Next, we estimated two models with all ESs, including the two outliers, but varied varied the number of included moderators (Models 2 and 3 in Table WA2). The results remain similar to our main findings. Perhaps most important, the *type of measurement HWTP* has a significant effect on the hypothetical bias, comparable in size to the effect in the main model.

In addition, instead of the multivariate mixed linear model, we used a random-effects, three-level model, such that the ES measures nested within studies with a V-known model at the lowest level (Bijmolt and Pieters 2001; van den Noortgate et al. 2013), which can account for dependence between observations. We estimated the two main models and the three robustness check models with this random-effects three-level model (Models 4–8 in Table WA2). Again, the results do not change substantially, except for *value*, which becomes significant at the 5% level.

Finally, we tested for possible interaction effects. That is, we took all significant moderators from the full model and tested, for each significant moderator, all possible interactions. The limited number of observations prevented us from simultaneously including all interactions in one model. Therefore, we first estimated separate models for each of the significant moderators from the full model, after dropping moderators due to multicollinearity until all moderators had a *GVIF*^{1/(2 ∗ df)} < 2. Then, we estimated an additional extension of the full model by adding all significant interactions that emerged from the previous interaction models. We next reduced that model until all moderators were significant at a 5% level. The resulting model achieved a higher AICc than our main reduced model. Comparing all full models with interactions, the model with the lowest AICc (Burnham and Anderson 2004) did not feature a significant interaction, indicating that the possible interactions are small and do not affect our results. All of these models are available in Web Appendix F.

## Discussion

### Theoretical contributions

Though three meta-analyses discussing the hypothetical bias exist (Carson et al. 1996; List and Gallet, 2001; Murphy et al. 2005), this is the first comprehensive study giving marketing managers and scholars advices on how to accurately measure consumers’ WTP. In contrast to the existing meta-analyses, we focus on private goods, instead of on public goods, increasing the applicability of our findings within a marketing context.^{Footnote 2} With a meta-analysis of 115 ESs gathered from 77 studies reported in 47 papers, we conclude that HWTP methods tend to overestimate RWTP considerably, by about 21% on average. This hypothetical bias depends on several factors, for which we formulated hypotheses (Table 5) and which we discuss subsequently.

With respect to the method for measuring HWTP, whether direct or indirect, across all the different models, we find strong support for H1b, which states that indirect methods overestimate HWTP more severely than direct methods. This important finding contradicts the prevailing opinion among academic researchers (Breidert et al. 2006) and has not previously been revealed in meta-analyses (Carson et al. 1996; List and Gallet 2001; Murphy et al. 2005). We in turn propose several potential mechanisms that could produce this surprising finding. First, we consider the concept of coherent arbitrariness, as first introduced by Ariely et al. (2003). People facing many consecutive choices tend to base each decision on their previous ones, such that they show stable preferences. However, study participants might make their first decision more or less randomly. Indirect measures require many, consecutive choices, so coherent arbitrariness could arise when using these methods to measure WTP. In that sense, the results of indirect measures indicate stable preferences, but they do not accurately reflect the participants’ actual valuation. Second, participants providing indirect measure responses might focus less on the absolute values of an attribute and more on relative values (Drolet et al. 2000). The absolute values of the price attribute are key determinants of WTP, so the hypothetical bias might increase if the design of the choice alternatives does not include correct price levels. A widespread argument for the greater accuracy of indirect methods compared with direct methods asserts they mimic a natural shopping experience (Breidert et al. 2006); our analysis challenges this claim.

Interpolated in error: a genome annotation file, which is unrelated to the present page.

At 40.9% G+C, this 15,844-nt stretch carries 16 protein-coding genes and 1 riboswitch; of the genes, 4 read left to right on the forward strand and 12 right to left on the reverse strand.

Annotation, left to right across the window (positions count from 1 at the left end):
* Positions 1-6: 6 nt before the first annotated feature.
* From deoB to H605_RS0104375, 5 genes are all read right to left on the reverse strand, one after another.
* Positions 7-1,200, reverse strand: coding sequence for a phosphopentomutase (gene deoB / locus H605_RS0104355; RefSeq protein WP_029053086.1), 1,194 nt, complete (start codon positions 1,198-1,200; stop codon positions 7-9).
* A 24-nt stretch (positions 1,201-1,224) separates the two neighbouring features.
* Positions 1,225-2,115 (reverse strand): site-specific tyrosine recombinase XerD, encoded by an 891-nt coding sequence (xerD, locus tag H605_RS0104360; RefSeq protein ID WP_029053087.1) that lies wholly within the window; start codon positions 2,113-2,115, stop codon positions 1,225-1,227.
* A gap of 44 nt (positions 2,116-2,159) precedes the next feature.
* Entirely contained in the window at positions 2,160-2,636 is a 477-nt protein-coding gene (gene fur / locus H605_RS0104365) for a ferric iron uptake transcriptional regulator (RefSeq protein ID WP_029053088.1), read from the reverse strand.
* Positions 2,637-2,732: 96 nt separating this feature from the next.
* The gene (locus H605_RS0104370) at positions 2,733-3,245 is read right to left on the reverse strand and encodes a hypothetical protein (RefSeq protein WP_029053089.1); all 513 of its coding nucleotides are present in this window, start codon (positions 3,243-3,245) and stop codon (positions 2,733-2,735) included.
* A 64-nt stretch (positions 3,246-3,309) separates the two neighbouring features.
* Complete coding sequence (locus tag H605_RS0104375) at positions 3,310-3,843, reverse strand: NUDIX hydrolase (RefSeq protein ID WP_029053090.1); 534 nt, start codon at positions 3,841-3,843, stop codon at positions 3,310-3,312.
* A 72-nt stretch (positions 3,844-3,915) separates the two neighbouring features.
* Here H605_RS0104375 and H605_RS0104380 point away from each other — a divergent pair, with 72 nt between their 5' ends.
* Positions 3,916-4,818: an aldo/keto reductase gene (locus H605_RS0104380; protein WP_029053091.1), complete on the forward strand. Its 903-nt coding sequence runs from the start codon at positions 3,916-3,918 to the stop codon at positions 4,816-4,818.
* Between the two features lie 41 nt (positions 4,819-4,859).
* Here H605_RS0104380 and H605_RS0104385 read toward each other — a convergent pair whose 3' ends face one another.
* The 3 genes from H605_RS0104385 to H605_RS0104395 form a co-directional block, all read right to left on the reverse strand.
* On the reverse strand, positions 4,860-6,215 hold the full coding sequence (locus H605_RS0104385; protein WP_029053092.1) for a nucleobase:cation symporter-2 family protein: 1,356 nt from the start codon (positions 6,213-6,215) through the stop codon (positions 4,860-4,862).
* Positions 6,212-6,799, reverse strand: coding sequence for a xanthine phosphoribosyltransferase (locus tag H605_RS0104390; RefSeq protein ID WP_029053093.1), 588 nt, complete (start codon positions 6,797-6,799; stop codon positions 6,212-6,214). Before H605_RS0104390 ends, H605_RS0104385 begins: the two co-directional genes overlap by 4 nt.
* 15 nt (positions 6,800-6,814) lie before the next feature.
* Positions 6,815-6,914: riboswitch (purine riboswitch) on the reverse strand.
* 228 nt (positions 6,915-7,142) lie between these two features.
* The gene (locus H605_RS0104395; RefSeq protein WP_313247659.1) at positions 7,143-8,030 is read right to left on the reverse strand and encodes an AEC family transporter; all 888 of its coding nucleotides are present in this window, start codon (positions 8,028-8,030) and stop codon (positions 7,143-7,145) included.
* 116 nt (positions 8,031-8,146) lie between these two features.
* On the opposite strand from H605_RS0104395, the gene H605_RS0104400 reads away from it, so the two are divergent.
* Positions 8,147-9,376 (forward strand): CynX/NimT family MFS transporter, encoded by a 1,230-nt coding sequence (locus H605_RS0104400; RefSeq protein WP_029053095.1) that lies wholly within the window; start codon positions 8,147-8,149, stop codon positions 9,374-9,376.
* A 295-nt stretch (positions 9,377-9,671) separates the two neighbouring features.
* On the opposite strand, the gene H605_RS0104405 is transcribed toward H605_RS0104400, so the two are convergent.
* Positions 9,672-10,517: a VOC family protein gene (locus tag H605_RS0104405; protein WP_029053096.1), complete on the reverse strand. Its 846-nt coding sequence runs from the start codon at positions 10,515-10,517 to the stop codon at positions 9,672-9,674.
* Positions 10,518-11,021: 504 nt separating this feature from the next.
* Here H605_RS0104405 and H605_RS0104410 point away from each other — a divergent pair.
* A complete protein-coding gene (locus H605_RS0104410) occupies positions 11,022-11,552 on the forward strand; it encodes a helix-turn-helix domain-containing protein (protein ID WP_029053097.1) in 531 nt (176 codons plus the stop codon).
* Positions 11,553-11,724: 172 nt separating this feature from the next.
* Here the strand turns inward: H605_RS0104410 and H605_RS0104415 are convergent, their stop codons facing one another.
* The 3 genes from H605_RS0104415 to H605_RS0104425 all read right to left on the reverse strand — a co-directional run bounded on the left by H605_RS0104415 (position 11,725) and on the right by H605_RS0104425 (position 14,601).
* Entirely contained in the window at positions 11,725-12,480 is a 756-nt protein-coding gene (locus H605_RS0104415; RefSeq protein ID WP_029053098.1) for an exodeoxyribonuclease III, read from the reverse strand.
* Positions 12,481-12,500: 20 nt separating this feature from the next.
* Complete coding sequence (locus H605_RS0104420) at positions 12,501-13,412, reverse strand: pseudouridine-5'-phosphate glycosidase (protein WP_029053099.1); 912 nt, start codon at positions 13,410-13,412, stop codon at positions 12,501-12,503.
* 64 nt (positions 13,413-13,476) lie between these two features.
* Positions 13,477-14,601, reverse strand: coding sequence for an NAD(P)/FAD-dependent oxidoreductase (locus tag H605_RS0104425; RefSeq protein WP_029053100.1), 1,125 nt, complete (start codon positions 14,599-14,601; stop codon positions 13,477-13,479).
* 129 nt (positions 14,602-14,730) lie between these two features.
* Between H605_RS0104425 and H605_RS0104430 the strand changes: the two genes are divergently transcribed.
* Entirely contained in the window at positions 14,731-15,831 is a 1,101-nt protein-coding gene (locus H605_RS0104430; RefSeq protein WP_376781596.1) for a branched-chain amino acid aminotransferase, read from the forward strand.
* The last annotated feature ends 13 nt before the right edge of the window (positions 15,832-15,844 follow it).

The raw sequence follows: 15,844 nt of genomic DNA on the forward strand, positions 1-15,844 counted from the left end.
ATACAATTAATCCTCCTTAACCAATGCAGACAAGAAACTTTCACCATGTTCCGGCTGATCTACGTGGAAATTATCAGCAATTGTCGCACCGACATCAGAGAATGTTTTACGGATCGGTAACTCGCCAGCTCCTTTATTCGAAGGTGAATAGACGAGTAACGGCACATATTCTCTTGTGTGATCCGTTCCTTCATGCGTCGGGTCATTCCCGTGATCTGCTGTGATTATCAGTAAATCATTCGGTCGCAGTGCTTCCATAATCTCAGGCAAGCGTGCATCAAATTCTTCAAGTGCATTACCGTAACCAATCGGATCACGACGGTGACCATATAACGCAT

In our results related to H2, the *p* value of the *value* moderator is slightly greater than 5% in the full model, such that the hypothetical bias appears greater for more valuable products in percentage terms, though the effect is relatively small. *Value* does not remain in the reduced model, but the significant effect is very consistent across the robustness checks that feature the full model (Table 5). Therefore, our results support H2: The hypothetical bias increases if the value of the products to be evaluated increases. This finding is new, in that neither existing meta-analyses (Carson et al. 1996; List and Gallet 2001; Murphy et al. 2005) nor any primary studies have examined this moderating effect.